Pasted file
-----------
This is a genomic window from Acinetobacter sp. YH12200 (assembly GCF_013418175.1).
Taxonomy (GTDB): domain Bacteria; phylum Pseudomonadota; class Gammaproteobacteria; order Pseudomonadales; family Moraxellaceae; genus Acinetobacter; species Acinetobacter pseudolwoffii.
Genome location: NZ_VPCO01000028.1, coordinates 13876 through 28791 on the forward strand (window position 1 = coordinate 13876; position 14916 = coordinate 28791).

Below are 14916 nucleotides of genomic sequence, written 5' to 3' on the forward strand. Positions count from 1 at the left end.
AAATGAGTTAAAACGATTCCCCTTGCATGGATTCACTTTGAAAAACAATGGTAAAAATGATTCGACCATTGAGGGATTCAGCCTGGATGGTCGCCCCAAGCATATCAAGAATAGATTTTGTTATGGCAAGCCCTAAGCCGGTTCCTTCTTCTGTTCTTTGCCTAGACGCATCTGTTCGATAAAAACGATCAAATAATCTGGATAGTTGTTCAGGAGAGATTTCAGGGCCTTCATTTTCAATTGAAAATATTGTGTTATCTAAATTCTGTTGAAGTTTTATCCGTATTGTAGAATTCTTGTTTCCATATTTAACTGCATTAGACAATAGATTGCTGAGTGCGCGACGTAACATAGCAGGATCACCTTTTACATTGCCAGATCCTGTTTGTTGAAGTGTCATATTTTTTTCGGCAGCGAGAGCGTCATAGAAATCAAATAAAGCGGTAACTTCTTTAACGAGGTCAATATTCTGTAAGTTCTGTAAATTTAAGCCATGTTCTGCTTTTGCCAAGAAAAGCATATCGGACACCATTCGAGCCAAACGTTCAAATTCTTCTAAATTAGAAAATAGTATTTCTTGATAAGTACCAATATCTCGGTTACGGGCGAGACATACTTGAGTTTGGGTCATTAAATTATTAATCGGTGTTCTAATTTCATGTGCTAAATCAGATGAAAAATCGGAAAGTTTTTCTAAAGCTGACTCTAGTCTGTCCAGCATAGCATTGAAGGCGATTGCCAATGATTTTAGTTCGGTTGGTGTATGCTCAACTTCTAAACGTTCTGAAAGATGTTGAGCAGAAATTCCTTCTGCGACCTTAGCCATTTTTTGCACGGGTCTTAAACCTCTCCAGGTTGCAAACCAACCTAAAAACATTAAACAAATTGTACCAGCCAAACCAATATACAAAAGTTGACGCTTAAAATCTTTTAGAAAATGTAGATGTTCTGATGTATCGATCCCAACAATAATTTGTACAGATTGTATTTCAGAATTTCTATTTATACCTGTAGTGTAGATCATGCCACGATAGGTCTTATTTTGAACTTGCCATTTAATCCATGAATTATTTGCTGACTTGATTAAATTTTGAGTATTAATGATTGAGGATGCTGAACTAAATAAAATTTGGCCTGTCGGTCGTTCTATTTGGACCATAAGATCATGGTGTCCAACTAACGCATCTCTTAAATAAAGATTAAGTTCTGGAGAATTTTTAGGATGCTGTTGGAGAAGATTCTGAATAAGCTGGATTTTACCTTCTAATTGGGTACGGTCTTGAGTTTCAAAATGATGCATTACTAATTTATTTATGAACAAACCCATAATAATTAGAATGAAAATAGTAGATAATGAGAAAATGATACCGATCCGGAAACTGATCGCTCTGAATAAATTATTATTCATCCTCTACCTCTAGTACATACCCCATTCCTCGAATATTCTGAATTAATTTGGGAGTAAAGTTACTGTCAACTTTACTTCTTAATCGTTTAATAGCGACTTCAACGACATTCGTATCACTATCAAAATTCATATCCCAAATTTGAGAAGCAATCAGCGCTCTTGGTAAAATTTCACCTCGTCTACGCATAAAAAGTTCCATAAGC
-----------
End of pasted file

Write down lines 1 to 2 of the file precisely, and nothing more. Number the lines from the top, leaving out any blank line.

This is a genomic window from Acinetobacter sp. YH12200 (assembly GCF_013418175.1).
Taxonomy (GTDB): domain Bacteria; phylum Pseudomonadota; class Gammaproteobacteria; order Pseudomonadales; family Moraxellaceae; genus Acinetobacter; species Acinetobacter pseudolwoffii.